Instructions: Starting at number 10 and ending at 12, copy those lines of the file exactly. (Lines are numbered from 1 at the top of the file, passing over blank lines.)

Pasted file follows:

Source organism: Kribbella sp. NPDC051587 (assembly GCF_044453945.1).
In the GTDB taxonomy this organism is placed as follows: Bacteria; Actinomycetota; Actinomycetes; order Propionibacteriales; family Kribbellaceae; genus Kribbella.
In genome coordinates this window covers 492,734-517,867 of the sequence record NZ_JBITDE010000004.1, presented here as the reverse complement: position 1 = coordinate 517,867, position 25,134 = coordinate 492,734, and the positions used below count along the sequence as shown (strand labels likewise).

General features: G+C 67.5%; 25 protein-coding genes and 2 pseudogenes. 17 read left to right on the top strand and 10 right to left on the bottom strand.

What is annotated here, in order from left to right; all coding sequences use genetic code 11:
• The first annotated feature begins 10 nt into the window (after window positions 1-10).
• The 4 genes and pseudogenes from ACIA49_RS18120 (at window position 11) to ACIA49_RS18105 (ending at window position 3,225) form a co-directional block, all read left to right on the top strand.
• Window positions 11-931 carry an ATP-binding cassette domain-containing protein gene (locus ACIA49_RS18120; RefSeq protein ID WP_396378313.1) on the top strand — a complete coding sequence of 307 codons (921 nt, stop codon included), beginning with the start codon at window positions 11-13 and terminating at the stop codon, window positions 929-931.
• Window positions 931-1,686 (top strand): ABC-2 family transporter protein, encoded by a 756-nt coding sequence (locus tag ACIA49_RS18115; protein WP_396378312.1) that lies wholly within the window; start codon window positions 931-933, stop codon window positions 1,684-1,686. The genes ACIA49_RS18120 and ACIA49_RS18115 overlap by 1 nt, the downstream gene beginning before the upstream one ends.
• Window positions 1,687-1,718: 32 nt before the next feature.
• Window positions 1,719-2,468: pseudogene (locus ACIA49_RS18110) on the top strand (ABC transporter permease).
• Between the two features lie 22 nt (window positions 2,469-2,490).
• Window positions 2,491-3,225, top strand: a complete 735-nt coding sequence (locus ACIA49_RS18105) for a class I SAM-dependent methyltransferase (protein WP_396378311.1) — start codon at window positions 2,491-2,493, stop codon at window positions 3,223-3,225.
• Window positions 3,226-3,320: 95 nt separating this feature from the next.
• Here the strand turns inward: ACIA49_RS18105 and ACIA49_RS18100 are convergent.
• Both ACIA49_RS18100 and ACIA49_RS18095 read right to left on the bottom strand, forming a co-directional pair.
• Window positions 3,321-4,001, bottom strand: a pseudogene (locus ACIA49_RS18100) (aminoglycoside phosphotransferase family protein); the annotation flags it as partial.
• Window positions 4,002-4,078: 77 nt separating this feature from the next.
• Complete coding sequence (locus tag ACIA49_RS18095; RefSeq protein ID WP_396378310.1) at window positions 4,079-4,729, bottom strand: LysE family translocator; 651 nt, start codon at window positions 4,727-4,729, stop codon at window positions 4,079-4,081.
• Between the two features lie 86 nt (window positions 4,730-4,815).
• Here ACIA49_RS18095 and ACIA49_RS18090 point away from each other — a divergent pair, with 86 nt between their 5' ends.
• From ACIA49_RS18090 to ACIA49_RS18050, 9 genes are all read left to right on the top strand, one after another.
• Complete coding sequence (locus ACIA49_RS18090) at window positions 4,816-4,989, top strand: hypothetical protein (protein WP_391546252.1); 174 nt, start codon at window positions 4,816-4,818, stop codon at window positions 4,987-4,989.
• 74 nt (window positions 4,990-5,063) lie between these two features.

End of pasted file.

• Window positions 1,687-1,718: 32 nt before the next feature.
• Window positions 1,719-2,468: pseudogene (locus ACIA49_RS18110) on the top strand (ABC transporter permease).
• Between the two features lie 22 nt (window positions 2,469-2,490).